2. Anthony, John W.; Bideaux, Richard A.; Bladh, Kenneth W.; Nichols, Monte C., eds. (1995). "Talc" (PDF). Handbook of Mineralogy. II (Silica, Silicates). Chantilly, VA, US: Mineralogical Society of America. ISBN 0962209716.
  3. Talc. Mindat.org
  4. Talc. Webmineral
  5. "Talc". Minerals Education Coalition.
  6. Profiles of Drug Substances, Excipients and Related Methodology, Volume 36 ISBN 978-0-123-87667-6 p. 283
  7. Harper, Douglas. "talc". Online Etymology Dictionary.
  8. Sergeeva, Anna (18 July 2018). "China, Brazil, the U.S. and India Remain the Major Consumers on the Global Talc Market". IndexBox.
  9. "Talc: the everyday mineral funding Afghan insurgents". Global Witness. Retrieved 24 May 2018.
  10. "Is it safe to use baby powder on my baby?". Babycenter.com (2017-05-01). Retrieved on 2017-05-06.
  11. Rudenko, Pavlo; Bandyopadhyay, Amit (2013). "Talc as friction reducing additive to lubricating oil". Applied Surface Science. 276: 383–389. doi:10.1016/j.apsusc.2013.03.102.
  12. Jha, Alok (31 December 2008) Revealed: The cement that eats carbon dioxide, The Guardian
  13. List of Classifications, International Agency for Research on Cancer
  14. Talcum powder and cancer, Cancerresearch.uk
  15. Talcum Powder and Cancer, American Cancer Society
  16. Hollinger, MA (1990). "Pulmonary toxicity of inhaled and intravenous talc". Toxicology Letters. 52 (2): 121–7, discussion 117–9. doi:10.1016/0378-4274(90)90145-C. PMID 2198684.
  17. National Toxicology, Program (1993). "NTP Toxicology and Carcinogenesis Studies of Talc (Non-Asbestiform) in Rats and Mice (Inhalation Studies)". National Toxicology Program Technical Report Series. 421: 1–287. PMID 12616290.
  18. NIOSH Worker Notification Program. "Health effects of mining and milling talc". Cite journal requires |journal= (help)
  19. Harlow, Cramer, Bell; et al. (1992). "Perineal exposure to talc and ovarian cancer risk". Obstetrics and Gynecology. 80 (1): 19–26. PMID 1603491.CS1 maint: multiple names: authors list (link)
  20. Henderson WJ, Joslin CA, Turnbull AC, Griffiths K (1971). "Talc and carcinoma of the ovary and cervix". J Obstet Gynaecol Br Commonw. 78 (3): 266–272. doi:10.1111/j.1471-0528.1971.tb00267.x. PMID 5558843.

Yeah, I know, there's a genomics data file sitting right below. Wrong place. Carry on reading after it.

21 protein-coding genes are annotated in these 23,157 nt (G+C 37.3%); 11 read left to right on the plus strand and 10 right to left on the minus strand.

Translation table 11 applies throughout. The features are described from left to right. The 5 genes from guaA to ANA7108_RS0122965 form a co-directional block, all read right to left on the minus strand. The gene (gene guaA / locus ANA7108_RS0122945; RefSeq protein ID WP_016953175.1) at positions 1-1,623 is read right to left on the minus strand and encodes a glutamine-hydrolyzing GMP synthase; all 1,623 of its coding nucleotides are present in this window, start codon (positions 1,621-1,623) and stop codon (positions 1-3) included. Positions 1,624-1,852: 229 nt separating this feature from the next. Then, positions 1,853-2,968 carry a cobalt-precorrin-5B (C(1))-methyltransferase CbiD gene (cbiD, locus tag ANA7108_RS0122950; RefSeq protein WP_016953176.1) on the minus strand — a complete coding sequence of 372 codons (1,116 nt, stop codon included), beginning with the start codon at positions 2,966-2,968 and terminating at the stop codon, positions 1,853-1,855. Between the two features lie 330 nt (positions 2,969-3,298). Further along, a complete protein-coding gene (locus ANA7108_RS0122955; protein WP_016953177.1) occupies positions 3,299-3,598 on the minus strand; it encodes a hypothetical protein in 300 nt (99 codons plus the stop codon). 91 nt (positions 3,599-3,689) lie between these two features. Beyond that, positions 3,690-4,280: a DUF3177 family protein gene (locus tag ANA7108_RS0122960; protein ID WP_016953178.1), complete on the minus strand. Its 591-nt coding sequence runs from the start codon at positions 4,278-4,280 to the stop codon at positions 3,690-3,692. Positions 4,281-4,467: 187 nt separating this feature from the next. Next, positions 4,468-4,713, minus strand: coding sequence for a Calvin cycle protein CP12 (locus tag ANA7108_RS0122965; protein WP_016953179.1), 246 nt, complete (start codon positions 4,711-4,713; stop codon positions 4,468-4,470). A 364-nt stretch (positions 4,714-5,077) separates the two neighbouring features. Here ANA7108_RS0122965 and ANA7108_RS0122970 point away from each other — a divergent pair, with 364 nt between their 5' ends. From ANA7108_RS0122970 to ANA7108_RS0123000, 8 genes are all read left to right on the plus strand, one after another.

21. Harlow, BL; Hartge, PA (April 1995). "A review of perineal talc exposure and risk of ovarian cancer". Regulatory Toxicology and Pharmacology. 21 (2): 254–60. doi:10.1006/rtph.1995.1039. PMID 7644715.
  22. Gertig, D. M.; Hunter, D. J.; Cramer, D. W.; Colditz, G. A.; Speizer, F. E.; Willett, W. C.; Hankinson, S. E. (2 February 2000). "Prospective Study of Talc Use and Ovarian Cancer" (PDF). JNCI Journal of the National Cancer Institute. 92 (3): 249–252. doi:10.1093/jnci/92.3.249. PMID 10655442.
  23. Gruber, James (November–December 2019). "Do Cosmetic Consumers Really Know What Ingredients They Are Using? An Inquiry into the Search for the 'Truth'". Skeptical Inquirer. 43 (6): 54.
  24. "NIOSH Pocket Guide to Chemical Hazards". Centers for Disease Control and Prevention. 2011.
  25. "Code of Federal Regulations". U.S. Food and Drug Administration. 2009.
  26. "Asbestos". Minerals Education Coalition.
  27. Plummer, Charles C.; Carlson, Diane H.; Hammersley, Lisa (22 January 2018). Physical Geology (Sixteenth ed.). ISBN 9781260091656.
  28. "Is talcum powder asbestos?". The Straight Dope. 16 February 1990. Retrieved 9 March 2019.
  29. "Talc Ingredients". U.S. Food and Drug Administration. 2010.
  30. "J&J knew for decades that asbestos lurked in its Baby Powder". Reuters. Retrieved 15 December 2018.
  31. "$417 Million Awarded in Suit Tying Johnson's Baby Powder to Cancer". Nytimes.com. Retrieved 13 July 2018.
  32. McLean, Rob (3 May 2016). "Johnson & Johnson just lost another talcum powder cancer lawsuit". CNNMoney. Retrieved 18 August 2016.
  33. Does baby powder cause cancer? Another jury thinks so, awarding $70 million to a California woman. LA Times (2016-10-28). Retrieved on 2017-05-06.
  34. Jury awards $417M in lawsuit linking talcum powder to cancer. The Chronicle Herald (21 August 2017)
  35. Woman wins $55M verdict against Johnson & Johnson in cancer suit. NY Daily News (3 May 2016)
  36. Bellon, Tina. "California judge tosses $417 million talc cancer verdict against..." Reuters.com. Retrieved 13 July 2018.
  37. Frankel, Alison. "Dismissal of $417 million verdict v. J&J is disaster for talc..." REuters.com. Retrieved 13 July 2018.
  38. Butler, Sarah (13 July 2018). "Johnson & Johnson ordered to pay $4.7bn in talc powder claim". The Guardian. Retrieved 13 July 2018.